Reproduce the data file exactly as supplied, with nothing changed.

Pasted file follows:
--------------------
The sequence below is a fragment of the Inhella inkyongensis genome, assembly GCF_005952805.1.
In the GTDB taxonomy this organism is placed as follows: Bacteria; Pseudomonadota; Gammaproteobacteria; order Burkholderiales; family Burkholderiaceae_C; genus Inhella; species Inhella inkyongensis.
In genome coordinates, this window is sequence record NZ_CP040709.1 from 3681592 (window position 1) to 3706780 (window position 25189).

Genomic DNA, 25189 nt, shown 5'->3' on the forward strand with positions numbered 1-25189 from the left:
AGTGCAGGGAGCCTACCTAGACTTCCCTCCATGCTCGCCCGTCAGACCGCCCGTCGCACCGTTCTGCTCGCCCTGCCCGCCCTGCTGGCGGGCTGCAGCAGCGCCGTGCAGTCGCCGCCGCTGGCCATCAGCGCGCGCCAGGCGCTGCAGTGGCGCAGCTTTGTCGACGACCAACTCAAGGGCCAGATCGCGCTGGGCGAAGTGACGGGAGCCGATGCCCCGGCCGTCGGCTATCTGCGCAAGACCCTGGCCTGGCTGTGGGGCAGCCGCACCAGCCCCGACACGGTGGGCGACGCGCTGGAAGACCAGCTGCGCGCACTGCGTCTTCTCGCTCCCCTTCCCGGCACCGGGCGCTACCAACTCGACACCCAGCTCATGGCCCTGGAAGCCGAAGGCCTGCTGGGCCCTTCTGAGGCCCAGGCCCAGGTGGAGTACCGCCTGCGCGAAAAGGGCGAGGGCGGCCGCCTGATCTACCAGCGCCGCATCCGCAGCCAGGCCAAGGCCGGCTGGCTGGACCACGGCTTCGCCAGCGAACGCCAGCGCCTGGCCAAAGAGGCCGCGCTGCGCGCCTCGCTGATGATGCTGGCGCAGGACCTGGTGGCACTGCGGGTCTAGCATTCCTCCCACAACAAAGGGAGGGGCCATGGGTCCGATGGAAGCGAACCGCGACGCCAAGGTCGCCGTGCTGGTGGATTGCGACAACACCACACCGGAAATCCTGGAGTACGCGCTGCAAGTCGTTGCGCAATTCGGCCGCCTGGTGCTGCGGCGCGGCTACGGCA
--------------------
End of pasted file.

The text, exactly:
The sequence below is a fragment of the Inhella inkyongensis genome, assembly GCF_005952805.1.
In the GTDB taxonomy this organism is placed as follows: Bacteria; Pseudomonadota; Gammaproteobacteria; order Burkholderiales; family Burkholderiaceae_C; genus Inhella; species Inhella inkyongensis.
In genome coordinates, this window is sequence record NZ_CP040709.1 from 3681592 (window position 1) to 3706780 (window position 25189).

Genomic DNA, 25189 nt, shown 5'->3' on the forward strand with positions numbered 1-25189 from the left:
AGTGCAGGGAGCCTACCTAGACTTCCCTCCATGCTCGCCCGTCAGACCGCCCGTCGCACCGTTCTGCTCGCCCTGCCCGCCCTGCTGGCGGGCTGCAGCAGCGCCGTGCAGTCGCCGCCGCTGGCCATCAGCGCGCGCCAGGCGCTGCAGTGGCGCAGCTTTGTCGACGACCAACTCAAGGGCCAGATCGCGCTGGGCGAAGTGACGGGAGCCGATGCCCCGGCCGTCGGCTATCTGCGCAAGACCCTGGCCTGGCTGTGGGGCAGCCGCACCAGCCCCGACACGGTGGGCGACGCGCTGGAAGACCAGCTGCGCGCACTGCGTCTTCTCGCTCCCCTTCCCGGCACCGGGCGCTACCAACTCGACACCCAGCTCATGGCCCTGGAAGCCGAAGGCCTGCTGGGCCCTTCTGAGGCCCAGGCCCAGGTGGAGTACCGCCTGCGCGAAAAGGGCGAGGGCGGCCGCCTGATCTACCAGCGCCGCATCCGCAGCCAGGCCAAGGCCGGCTGGCTGGACCACGGCTTCGCCAGCGAACGCCAGCGCCTGGCCAAAGAGGCCGCGCTGCGCGCCTCGCTGATGATGCTGGCGCAGGACCTGGTGGCACTGCGGGTCTAGCATTCCTCCCACAACAAAGGGAGGGGCCATGGGTCCGATGGAAGCGAACCGCGACGCCAAGGTCGCCGTGCTGGTGGATTGCGACAACACCACACCGGAAATCCTGGAGTACGCGCTGCAAGTCGTTGCGCAATTCGGCCGCCTGGTGCTGCGGCGCGGCTACGGCA